BVC basketball: HL strikes gold at the line

February 10, 2018 Posted by admin

KENT TARBOX / for The Courier
Liberty-Benton’s Mehkei Jenkins, right, starts a fast break to the basket around Hopewell-Loudon’s Travis Milligan (10) during Friday night’s Blanchard Valley Conference game. Hopewell-Loudon edged the Eagles 51-43.

All basketball coaches preach the necessity of making free throws. Those words, of course, are met with different results.
Hopewell-Loudon’s boys struck gold from the free-throw line by making 21 of 26 for the game, including 17 of 22 in the fourth quarter, and emerged with a 51-43 victory over Liberty-Benton on Friday night in a Blanchard Valley Conference contest.
The Chieftains’ 17 free throws accounted for all of their fourth-quarter points as they improved to 12-5 overall and 6-2 in conference play. Jake Simonis made 12 of his 14 attempts from the line on the night and scored a team-high 15 points for H-L.
Austin May dropped in nine free throws of his own on his way to a game-high 26 points for the Eagles, who fell to 4-14 overall and 3-6 in the BVC.
“We shot very well (from the line) a few game this year and very poorly (in others), and usually that old adage comes back — you’ve got to make your free throws when they’re presented to you,” Hopewell-Loudon coach Roger Jury said. “That’s amazing, in the fourth quarter, all 17 points on free throws. That’s not too bad.
“Eighty-one percent (from the line). Our goal is 70 and we haven’t made that many times, but a few nights we have.”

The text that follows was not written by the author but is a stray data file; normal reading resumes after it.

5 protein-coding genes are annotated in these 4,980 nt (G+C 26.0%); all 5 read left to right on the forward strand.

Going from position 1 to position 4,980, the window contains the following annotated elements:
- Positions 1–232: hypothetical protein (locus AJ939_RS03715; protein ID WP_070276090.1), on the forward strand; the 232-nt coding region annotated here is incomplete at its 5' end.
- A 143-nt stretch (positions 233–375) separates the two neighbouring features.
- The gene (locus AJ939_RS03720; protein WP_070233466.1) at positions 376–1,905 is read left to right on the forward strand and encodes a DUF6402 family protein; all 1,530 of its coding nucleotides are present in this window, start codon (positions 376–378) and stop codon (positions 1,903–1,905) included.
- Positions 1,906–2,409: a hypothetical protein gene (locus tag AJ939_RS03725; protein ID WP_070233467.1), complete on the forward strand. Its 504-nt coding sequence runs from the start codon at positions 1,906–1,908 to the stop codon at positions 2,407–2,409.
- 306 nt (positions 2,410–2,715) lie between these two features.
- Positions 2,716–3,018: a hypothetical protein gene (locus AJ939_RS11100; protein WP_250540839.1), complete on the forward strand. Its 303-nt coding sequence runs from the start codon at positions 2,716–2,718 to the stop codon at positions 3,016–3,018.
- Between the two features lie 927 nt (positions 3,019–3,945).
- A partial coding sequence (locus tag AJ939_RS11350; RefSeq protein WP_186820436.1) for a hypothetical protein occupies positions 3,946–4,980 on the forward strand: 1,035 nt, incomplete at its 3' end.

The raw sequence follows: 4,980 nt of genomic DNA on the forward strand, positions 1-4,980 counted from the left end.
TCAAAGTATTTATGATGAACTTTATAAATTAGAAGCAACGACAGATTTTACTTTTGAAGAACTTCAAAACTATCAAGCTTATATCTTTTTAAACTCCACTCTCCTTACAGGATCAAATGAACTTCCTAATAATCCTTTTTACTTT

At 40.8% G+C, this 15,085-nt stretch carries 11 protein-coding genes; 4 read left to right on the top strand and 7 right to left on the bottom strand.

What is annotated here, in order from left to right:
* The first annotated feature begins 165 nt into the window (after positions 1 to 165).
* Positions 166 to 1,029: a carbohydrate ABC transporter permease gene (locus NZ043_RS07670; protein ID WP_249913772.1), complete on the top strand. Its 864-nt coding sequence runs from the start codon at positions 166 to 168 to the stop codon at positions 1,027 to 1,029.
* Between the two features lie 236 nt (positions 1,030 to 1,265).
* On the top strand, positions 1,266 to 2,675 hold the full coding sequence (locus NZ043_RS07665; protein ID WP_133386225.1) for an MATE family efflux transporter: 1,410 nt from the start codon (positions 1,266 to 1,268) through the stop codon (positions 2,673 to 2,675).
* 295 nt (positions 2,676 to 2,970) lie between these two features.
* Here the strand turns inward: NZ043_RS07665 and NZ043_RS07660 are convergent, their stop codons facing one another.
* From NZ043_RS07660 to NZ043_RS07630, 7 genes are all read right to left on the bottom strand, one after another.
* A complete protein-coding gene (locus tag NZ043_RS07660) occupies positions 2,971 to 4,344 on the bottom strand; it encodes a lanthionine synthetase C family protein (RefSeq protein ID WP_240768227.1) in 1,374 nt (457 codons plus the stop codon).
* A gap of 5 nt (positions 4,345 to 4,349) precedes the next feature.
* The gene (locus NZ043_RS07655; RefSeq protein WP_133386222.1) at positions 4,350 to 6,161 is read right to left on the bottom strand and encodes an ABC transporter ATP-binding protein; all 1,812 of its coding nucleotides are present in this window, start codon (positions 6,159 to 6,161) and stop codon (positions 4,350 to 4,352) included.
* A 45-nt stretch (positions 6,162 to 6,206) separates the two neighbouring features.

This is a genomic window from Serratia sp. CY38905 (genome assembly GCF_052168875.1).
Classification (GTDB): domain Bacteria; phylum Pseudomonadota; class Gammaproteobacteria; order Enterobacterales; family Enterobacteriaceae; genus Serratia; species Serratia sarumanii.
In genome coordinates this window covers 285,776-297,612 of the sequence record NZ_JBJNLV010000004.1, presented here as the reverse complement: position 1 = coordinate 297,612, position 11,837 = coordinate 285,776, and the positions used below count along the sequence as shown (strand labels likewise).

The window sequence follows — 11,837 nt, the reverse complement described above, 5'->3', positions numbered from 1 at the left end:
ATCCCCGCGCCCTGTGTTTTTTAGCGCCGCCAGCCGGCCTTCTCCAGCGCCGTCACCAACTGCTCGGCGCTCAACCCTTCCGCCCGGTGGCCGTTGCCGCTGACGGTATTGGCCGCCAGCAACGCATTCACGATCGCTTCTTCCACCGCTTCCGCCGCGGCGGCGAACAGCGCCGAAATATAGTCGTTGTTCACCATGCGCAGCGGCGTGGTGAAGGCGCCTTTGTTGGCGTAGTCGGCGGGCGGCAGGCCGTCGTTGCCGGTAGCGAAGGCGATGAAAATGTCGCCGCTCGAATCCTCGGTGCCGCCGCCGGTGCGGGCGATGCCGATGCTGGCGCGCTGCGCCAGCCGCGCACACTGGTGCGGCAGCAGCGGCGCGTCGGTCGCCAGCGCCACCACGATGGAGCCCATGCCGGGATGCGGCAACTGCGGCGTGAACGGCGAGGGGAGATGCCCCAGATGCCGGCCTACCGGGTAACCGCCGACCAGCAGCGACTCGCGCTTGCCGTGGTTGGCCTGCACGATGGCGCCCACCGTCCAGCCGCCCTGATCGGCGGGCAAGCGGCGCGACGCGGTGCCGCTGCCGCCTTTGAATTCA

After May, L-B’s next-highest scorer was Josh Reindel with six points.
“We need to do a better job of moving the basketball and getting multiple people involved,” Eagles coach Ben Gerken said. “Austin was our main focus tonight, offensively. But looking in the scorebook, for us to have success we need to have a little bit more balanced scoring. We need other guys to step up. And as a coach, I need to be able to put those players in a position (to score). So, what I’m thinking now is, ‘What can I do to get players in position where they can have some success?’”
Jury was happy to just scrap out a victory over a program that historically has been a thorn in the side to other teams.
“The kids executed really well. We played really hard. Liberty-Benton’s really turned the corner recently (with two straight wins),” he said.
The Chieftains’ Carter Coffman hit a 3-pointer late in the third quarter that gave his team a 34-29 lead and ultimately helped give his team an extra bit of breathing room.
H-L took its biggest lead at 42-35 with 2:51 left in the game. L-B worked its way back to trail 45-43 when May, who ended up with 11 rebounds, scored on a putback with 1:15 remaining. The Eagles, however, would not score from that point on while missing five shots. In that same span, Simonis made 5 of 6 from the line and Jordyn Jury and Luke Bolte each split a pair for the Chieftains.
Jury went 7-for-8 from the foul stripe and finished with 13 points. Bolte had 10 points and nine rebounds.

hopewell-loudon (12-5, 6-2 BVC)
Milligan 3-0–8, Bolte 4-2–10, Jury 3-7–13, A. Hoover 1-0–2, Simonis 1-12–15, Coffman 1-0–3, Rumschlag 0-0–0. TOTALS: 17-47 21-26 — 51.
liberty-benton (4-14, 3-6 BVC)